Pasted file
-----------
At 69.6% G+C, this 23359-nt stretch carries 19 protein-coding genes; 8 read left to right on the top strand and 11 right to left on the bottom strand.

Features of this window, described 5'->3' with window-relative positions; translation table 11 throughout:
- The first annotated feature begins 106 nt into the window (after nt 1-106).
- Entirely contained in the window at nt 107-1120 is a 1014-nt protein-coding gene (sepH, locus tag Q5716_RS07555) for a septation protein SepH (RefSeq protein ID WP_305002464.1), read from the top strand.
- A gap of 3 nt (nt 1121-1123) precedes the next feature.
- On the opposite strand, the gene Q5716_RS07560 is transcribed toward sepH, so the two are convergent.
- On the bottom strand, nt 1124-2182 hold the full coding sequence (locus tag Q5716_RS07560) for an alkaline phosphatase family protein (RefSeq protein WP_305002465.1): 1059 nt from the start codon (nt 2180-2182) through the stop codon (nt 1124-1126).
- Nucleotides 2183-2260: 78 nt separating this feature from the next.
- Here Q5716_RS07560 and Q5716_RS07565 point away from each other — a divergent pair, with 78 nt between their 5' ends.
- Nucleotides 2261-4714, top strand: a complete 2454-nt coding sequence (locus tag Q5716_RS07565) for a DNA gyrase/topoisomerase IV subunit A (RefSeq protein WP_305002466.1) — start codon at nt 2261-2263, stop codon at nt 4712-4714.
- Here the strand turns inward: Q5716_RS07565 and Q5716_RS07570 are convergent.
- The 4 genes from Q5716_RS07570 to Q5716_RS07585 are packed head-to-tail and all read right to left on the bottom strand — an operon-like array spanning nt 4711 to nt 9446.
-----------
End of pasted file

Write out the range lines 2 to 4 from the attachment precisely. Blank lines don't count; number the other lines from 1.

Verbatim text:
Features of this window, described 5'->3' with window-relative positions; translation table 11 throughout:
- The first annotated feature begins 106 nt into the window (after nt 1-106).
- Entirely contained in the window at nt 107-1120 is a 1014-nt protein-coding gene (sepH, locus tag Q5716_RS07555) for a septation protein SepH (RefSeq protein ID WP_305002464.1), read from the top strand.